Thesis Preparatory Talks – Timetable
Thomas Gatt, Wednesday 28th May, 10.00 – 10.30am, Study Room – "What is a thesis?"
What is a thesis? Is it just another assignment?
Last year, during these talks, as students, our main question was – "But what really is a thesis? What can I do?"
Key points: Examples from personal experience; Description of various sections in a thesis; LaTeX; and Time management tips.
Mario Mallia Milanes, Wednesday 28th May, 1.30 – 3.30pm, Study Room – "Research Methods"
How to conduct research for your project.
Key points: Where to start from, how to organise your thoughts, how to write, proper analysis of data, how to come to a proper conclusion.
Andrew Cortis, Thursday 29th May, 2.30 – 4pm, Administration Hall (near student house) – "Reading a Paper"
A description of the different types of papers to read and how to tackle reading papers for your thesis.
Key points: Impact Factor, finding good papers, using references for finding more papers, tackling difficult papers, while saving time.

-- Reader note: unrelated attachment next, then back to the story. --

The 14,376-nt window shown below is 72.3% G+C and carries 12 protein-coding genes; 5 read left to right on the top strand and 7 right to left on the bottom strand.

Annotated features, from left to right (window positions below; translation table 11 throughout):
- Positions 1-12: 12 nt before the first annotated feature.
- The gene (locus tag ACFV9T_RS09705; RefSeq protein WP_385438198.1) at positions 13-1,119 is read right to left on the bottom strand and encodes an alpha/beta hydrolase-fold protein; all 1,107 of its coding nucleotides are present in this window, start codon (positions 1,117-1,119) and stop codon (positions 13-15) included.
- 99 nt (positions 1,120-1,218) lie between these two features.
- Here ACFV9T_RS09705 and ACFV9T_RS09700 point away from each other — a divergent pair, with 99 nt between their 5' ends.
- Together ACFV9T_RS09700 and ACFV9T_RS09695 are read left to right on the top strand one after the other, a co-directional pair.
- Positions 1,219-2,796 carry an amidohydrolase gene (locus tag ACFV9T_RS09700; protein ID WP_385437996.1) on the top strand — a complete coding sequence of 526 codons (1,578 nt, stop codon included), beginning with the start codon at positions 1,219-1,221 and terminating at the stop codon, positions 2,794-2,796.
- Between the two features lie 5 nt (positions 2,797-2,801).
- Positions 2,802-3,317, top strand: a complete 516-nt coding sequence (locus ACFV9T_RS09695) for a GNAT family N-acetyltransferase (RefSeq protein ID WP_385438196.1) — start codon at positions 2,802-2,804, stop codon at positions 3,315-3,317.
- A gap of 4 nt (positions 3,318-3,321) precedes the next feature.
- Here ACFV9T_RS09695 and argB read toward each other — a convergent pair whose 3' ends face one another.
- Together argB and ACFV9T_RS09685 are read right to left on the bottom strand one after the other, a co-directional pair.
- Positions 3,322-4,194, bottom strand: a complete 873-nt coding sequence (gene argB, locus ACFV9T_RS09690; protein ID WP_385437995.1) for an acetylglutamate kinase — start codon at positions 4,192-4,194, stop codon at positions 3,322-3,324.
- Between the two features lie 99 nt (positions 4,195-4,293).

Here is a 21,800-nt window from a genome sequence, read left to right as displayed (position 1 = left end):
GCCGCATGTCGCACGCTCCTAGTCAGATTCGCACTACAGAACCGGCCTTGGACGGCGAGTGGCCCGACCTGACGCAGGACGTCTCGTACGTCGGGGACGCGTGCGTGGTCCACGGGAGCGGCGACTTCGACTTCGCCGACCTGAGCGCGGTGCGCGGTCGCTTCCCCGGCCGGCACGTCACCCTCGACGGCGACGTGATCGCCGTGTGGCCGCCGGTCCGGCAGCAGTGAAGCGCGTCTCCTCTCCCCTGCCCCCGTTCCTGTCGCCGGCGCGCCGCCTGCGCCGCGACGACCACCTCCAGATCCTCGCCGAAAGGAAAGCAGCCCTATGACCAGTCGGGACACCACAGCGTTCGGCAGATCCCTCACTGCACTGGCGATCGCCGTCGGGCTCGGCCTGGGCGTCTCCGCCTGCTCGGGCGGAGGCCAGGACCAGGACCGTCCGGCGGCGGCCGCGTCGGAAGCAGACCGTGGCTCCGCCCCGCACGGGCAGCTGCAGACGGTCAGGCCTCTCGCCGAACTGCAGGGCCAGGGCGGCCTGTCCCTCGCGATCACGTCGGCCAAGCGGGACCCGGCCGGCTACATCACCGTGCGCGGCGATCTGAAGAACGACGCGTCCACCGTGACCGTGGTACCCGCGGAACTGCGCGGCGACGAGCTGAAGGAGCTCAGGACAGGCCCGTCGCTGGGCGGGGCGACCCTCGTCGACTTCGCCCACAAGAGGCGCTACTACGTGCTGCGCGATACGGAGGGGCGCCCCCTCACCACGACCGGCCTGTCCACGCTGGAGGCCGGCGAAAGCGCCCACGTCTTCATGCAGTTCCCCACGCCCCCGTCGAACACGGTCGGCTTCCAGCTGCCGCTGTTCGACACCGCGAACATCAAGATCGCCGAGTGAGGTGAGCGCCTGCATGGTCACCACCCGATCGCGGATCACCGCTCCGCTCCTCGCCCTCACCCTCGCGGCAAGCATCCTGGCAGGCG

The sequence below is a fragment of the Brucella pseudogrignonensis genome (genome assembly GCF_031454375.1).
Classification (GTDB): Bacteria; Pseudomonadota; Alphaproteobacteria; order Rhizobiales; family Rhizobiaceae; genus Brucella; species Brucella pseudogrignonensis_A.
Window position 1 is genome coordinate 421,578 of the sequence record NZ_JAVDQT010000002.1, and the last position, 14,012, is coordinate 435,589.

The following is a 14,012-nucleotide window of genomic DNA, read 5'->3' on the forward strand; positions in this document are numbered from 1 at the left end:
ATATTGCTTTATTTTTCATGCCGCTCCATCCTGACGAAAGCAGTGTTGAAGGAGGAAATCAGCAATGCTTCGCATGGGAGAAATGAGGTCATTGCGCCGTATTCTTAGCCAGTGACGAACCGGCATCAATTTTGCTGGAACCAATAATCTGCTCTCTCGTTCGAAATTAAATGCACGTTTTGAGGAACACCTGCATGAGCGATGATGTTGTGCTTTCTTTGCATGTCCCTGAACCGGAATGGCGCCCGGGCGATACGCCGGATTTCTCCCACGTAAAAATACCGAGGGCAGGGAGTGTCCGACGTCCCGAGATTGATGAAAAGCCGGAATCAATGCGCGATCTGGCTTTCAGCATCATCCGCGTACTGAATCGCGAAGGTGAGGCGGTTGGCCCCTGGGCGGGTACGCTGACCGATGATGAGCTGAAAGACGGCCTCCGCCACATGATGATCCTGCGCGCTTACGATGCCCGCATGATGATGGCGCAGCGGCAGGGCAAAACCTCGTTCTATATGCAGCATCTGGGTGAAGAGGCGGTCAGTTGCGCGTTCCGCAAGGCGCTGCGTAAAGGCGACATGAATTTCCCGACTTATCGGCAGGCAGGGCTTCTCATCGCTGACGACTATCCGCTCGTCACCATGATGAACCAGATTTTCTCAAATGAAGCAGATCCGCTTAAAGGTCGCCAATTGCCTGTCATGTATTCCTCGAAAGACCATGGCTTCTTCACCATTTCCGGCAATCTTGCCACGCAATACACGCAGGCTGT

Chris Farrugia, Friday 30th May, 2.00 – 3pm, Study Room – "Possible Research Ideas for Networking Students"
Overview of the following possible research ideas:
DDOS Detection using Netflow Data
Video Matrix Switch using managed Ethernet Switches
NTP-based DDOS attacks: A Case For Switching to SNTP
Detection of NAT Traversal Capabilities
SIP Based Full-Duplex Wireless Intercom
Key points: Multimedia Networking; Denial of Service Attacks; NAT
Robert Abela, Thursday 5th June, 2.00 – 3.00pm, Study Room – "Research in Security"
A walkthrough of the latest developments in security and the research ideas that can be used in your dissertation.
A review of previous projects in the area.
Key points: Security: internet, software, network
Frankie Inguanez, Friday 6th June, 1.00 – 3.00pm, Administration Hall (near student house), – "Research in Business Intelligence"
A review of possible research titles in the area of Business Intelligence, which includes amongst other topics optimization algorithms, recommender systems and database technologies.
Key points: Different research approaches; past, current and potential research titles; starting points for research.